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Bank Capital and Portfolio Management: The 1930's Capital Crunch and Scramble to Shed Risk

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  • Charles W. Calormiris
  • Berry Wilson

Abstract

Recent models of banking under asymmetric information argue that depositors penalize banks that offer high-risk deposits. Focusing on New York City banks in the 1920's and 1930's, this study examines how banks manage risk during normal times and in response to severe shocks. We develop and apply a simple framework that identifies the tradeoffs among alternative means of satisfying depositors' preferences for low-risk deposits (i.e. low asset risk versus high capital). During the 1920's profitable lending opportunities and low costs of raising capital prompted banks to increase their asset risk, while increasing capital to maintain low default risks on deposits. Cross-sectional differences in the cost of raising equity explain differences in banks' choices of asset risk and capital ratios. In the wake of the loan losses produced by the Depression, high default risk was penalized with deposit withdrawals. To reduce deposit risk, banks increased their riskless assets and cut dividends, but avoided costly equity issues. Banks with high default risk or with high costs of raising equity contracted dividends the most during the 1930's.

Suggested Citation

  • Charles W. Calormiris & Berry Wilson, 1998. "Bank Capital and Portfolio Management: The 1930's Capital Crunch and Scramble to Shed Risk," NBER Working Papers 6649, National Bureau of Economic Research, Inc.
  • Handle: RePEc:nbr:nberwo:6649
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    References listed on IDEAS

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    Cited by:

    1. Feltenstein, Andrew & Rochon, Céline & Shamloo, Maral, 2010. "High growth and low consumption in East Asia: How to improve welfare while avoiding financial failures," Journal of Development Economics, Elsevier, vol. 91(1), pages 25-36, January.
    2. von Peter, Goetz, 2009. "Asset prices and banking distress: A macroeconomic approach," Journal of Financial Stability, Elsevier, vol. 5(3), pages 298-319, September.
    3. Arnold, Eva A. & Größl, Ingrid & Koziol, Philipp, 2016. "Market discipline across bank governance models: Empirical evidence from German depositors," The Quarterly Review of Economics and Finance, Elsevier, vol. 61(C), pages 126-138.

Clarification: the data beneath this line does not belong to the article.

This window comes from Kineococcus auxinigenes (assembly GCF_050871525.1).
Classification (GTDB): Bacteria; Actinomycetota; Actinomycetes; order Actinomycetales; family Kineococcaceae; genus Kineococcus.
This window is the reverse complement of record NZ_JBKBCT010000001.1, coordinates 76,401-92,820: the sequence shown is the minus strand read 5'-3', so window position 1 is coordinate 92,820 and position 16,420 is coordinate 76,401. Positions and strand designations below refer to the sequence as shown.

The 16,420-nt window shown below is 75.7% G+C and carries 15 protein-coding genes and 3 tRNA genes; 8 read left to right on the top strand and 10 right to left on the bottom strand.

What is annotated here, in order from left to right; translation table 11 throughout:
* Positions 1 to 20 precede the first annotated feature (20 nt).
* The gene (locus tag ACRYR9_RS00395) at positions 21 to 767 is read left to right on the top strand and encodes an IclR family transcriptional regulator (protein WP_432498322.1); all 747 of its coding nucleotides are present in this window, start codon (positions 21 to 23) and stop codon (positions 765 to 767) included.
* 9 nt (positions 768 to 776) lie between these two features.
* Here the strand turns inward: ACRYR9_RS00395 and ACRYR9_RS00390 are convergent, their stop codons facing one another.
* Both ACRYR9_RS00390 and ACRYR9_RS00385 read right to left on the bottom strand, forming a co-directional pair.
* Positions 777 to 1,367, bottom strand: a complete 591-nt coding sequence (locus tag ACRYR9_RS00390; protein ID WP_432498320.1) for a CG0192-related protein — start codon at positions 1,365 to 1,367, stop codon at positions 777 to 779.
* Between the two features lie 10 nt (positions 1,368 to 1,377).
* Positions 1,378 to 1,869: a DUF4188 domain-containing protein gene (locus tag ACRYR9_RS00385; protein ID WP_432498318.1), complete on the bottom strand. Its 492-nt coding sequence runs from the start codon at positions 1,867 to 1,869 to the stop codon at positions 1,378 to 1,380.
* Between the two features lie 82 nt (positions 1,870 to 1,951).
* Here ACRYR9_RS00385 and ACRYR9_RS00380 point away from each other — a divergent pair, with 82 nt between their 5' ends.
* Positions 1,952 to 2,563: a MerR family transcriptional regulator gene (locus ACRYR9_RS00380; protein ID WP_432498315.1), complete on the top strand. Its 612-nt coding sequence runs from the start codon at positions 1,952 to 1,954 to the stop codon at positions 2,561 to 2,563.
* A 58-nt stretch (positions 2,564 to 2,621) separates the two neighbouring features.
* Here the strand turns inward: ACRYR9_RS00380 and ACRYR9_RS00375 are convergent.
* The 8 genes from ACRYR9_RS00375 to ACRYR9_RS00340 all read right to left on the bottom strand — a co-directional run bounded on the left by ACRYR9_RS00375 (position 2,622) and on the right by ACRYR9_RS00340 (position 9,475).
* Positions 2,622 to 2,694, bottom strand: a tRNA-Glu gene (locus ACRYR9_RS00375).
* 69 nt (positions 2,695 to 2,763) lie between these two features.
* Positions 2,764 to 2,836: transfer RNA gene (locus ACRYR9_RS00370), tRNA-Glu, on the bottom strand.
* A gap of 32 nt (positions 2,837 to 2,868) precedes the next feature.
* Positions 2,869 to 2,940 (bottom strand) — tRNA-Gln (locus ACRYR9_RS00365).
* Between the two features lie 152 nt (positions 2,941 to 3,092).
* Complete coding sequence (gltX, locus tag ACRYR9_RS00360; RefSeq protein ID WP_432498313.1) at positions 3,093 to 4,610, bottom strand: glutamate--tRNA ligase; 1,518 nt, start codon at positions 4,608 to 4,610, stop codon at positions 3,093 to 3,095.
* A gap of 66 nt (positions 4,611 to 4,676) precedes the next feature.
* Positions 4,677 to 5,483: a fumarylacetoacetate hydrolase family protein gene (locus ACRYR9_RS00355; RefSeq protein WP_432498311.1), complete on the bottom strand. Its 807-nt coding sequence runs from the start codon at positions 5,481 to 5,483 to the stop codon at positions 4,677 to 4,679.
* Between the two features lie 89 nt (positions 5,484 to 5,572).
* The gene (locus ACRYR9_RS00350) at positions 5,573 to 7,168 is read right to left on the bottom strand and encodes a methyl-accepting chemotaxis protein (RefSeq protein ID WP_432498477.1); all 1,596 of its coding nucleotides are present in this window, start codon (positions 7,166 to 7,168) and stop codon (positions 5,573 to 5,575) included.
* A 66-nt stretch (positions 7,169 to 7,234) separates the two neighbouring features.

4. María Soledad Martínez-Peria & Sergio Schmukler, 2002. "Do Depositors Punish Banks for Bad Behavior? Market Discipline, Deposit Insurance, and Banking Crises," Central Banking, Analysis, and Economic Policies Book Series,in: Leonardo Hernández & Klaus Schmidt-Hebbel & Norman Loayza (Series Editor) & Klaus Schmidt-Hebbel (Se (ed.), Banking, Financial Integration, and International Crises, edition 1, volume 3, chapter 5, pages 143-174 Central Bank of Chile.
    5. Asli Demirguc-Kunt & Edward J. Kane, 2002. "Deposit Insurance Around the Globe: Where Does It Work?," Journal of Economic Perspectives, American Economic Association, vol. 16(2), pages 175-195, Spring.
    6. Attar, Andrea & Campioni, Eloisa, 2003. "Costly state verification and debt contracts: a critical resume," Research in Economics, Elsevier, vol. 57(4), pages 315-343, December.
    7. Gersbach, Hans, 2013. "Bank capital and the optimal capital structure of an economy," European Economic Review, Elsevier, vol. 64(C), pages 241-255.
    8. Patrick Bolton & Xavier Freixas, 2000. "Equity, Bonds, and Bank Debt: Capital Structure and Financial Market Equilibrium under Asymmetric Information," Journal of Political Economy, University of Chicago Press, vol. 108(2), pages 324-351, April.
    9. Berry K. Wilson & Edward J. Kane, 1996. "The Demise of Double Liability as an Optimal Contract for Large-Bank Stockholders," NBER Working Papers 5848, National Bureau of Economic Research, Inc.
    10. ATTAR, Andréa, 2003. "Financial contracting along the business cycle," CORE Discussion Papers 2003069, Université catholique de Louvain, Center for Operations Research and Econometrics (CORE).
    11. Elijah Brewer & William E. Jackson & James T. Moser, 2001. "The value of using interest rate derivatives to manage risk of U.S. banking organizations," Economic Perspectives, Federal Reserve Bank of Chicago, issue Q III, pages 49-66.
    12. Paolo Tasca & Stefano Battiston, "undated". "Market Procyclicality and Systemic Risk," Working Papers ETH-RC-12-012, ETH Zurich, Chair of Systems Design.
    13. repec:wsi:ijfexx:v:04:y:2017:i:02n03:n:s2424786317500256 is not listed on IDEAS

    More about this item

    JEL classification:

    • G21 - Financial Economics - - Financial Institutions and Services - - - Banks; Other Depository Institutions; Micro Finance Institutions; Mortgages
    • G32 - Financial Economics - - Corporate Finance and Governance - - - Financing Policy; Financial Risk and Risk Management; Capital and Ownership Structure; Value of Firms; Goodwill

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